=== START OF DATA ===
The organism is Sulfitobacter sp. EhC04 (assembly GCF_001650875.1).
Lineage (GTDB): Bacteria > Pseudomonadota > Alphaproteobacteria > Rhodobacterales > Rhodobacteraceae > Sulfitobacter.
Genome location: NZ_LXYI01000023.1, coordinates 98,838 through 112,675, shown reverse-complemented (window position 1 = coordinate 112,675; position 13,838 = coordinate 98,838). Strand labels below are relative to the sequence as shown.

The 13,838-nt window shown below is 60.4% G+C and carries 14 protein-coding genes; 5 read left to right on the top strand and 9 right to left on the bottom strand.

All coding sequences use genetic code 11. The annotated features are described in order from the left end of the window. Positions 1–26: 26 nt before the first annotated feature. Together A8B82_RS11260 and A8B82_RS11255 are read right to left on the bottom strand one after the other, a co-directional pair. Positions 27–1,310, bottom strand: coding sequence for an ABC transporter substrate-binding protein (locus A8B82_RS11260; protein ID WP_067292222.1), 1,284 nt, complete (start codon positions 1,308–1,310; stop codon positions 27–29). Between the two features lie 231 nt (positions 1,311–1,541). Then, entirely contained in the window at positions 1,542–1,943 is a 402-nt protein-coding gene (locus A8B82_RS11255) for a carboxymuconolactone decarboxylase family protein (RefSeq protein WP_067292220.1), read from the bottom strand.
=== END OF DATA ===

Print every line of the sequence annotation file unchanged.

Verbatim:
The organism is Sulfitobacter sp. EhC04 (assembly GCF_001650875.1).
Lineage (GTDB): Bacteria > Pseudomonadota > Alphaproteobacteria > Rhodobacterales > Rhodobacteraceae > Sulfitobacter.
Genome location: NZ_LXYI01000023.1, coordinates 98,838 through 112,675, shown reverse-complemented (window position 1 = coordinate 112,675; position 13,838 = coordinate 98,838). Strand labels below are relative to the sequence as shown.

The 13,838-nt window shown below is 60.4% G+C and carries 14 protein-coding genes; 5 read left to right on the top strand and 9 right to left on the bottom strand.

All coding sequences use genetic code 11. The annotated features are described in order from the left end of the window. Positions 1–26: 26 nt before the first annotated feature. Together A8B82_RS11260 and A8B82_RS11255 are read right to left on the bottom strand one after the other, a co-directional pair. Positions 27–1,310, bottom strand: coding sequence for an ABC transporter substrate-binding protein (locus A8B82_RS11260; protein ID WP_067292222.1), 1,284 nt, complete (start codon positions 1,308–1,310; stop codon positions 27–29). Between the two features lie 231 nt (positions 1,311–1,541). Then, entirely contained in the window at positions 1,542–1,943 is a 402-nt protein-coding gene (locus A8B82_RS11255) for a carboxymuconolactone decarboxylase family protein (RefSeq protein WP_067292220.1), read from the bottom strand.